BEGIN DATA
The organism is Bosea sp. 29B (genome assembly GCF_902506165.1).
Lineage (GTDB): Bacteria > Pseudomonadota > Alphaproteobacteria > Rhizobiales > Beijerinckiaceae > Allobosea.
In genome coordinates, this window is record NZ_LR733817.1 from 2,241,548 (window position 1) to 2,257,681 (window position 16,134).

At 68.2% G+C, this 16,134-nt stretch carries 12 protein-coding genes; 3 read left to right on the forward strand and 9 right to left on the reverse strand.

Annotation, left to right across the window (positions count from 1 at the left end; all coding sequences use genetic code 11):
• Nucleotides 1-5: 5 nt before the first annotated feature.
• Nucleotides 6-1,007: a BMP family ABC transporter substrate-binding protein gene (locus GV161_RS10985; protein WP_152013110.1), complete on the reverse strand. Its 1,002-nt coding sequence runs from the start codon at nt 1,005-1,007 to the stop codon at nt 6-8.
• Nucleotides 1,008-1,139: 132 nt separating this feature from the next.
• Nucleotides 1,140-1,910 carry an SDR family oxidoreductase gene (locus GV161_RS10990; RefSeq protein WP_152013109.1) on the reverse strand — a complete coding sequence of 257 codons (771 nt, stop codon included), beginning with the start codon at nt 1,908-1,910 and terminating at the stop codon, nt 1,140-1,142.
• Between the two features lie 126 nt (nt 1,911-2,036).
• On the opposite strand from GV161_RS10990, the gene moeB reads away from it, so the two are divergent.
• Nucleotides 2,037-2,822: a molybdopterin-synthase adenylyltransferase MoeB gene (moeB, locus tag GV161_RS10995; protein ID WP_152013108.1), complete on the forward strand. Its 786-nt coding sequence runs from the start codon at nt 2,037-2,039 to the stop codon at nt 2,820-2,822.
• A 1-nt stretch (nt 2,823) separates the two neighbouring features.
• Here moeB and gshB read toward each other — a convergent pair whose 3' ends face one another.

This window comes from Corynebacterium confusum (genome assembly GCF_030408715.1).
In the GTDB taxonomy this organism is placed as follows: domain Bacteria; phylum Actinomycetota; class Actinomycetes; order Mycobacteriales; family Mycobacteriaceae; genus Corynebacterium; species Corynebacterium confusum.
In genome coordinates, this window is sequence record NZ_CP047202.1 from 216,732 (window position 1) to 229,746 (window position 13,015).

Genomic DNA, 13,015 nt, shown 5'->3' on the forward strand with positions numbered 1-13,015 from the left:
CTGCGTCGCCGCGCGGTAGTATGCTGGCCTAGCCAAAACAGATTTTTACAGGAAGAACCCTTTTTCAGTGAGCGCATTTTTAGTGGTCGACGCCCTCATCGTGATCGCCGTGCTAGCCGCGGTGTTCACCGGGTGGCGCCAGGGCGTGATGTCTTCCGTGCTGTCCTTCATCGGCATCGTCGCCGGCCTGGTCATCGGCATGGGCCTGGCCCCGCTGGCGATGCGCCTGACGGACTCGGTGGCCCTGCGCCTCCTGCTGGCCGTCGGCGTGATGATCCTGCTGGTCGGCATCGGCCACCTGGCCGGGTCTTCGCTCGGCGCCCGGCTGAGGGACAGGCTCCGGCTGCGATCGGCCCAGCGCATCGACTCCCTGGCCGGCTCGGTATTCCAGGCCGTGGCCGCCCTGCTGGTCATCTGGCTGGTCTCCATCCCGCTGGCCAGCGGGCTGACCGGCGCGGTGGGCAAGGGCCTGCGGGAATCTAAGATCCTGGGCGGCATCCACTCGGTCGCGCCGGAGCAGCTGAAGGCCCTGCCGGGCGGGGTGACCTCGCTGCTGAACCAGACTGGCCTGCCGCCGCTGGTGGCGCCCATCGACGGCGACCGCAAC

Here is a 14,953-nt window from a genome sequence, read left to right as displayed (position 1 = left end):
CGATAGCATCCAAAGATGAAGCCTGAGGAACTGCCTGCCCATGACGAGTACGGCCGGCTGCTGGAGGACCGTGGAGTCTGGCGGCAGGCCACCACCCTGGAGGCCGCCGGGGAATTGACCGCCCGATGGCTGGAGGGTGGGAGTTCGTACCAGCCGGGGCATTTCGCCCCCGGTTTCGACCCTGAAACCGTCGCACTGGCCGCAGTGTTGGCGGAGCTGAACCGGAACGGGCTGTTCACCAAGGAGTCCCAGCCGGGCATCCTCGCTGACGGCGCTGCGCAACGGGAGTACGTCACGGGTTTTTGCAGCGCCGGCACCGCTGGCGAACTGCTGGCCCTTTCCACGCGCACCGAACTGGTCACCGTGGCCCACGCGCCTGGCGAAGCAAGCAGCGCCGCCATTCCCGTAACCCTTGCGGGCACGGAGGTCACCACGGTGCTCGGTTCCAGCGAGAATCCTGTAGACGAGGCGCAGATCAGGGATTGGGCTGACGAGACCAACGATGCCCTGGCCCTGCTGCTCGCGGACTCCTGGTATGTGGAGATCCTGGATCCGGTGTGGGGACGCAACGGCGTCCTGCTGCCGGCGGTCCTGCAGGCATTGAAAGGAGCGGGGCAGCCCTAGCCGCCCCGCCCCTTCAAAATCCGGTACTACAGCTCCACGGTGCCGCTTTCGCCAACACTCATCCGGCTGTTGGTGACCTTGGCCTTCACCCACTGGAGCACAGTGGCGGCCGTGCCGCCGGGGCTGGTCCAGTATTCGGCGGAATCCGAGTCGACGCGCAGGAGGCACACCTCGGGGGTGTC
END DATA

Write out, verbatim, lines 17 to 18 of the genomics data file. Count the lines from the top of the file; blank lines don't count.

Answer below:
In genome coordinates, this window is sequence record NZ_CP047202.1 from 216,732 (window position 1) to 229,746 (window position 13,015).

Genomic DNA, 13,015 nt, shown 5'->3' on the forward strand with positions numbered 1-13,015 from the left: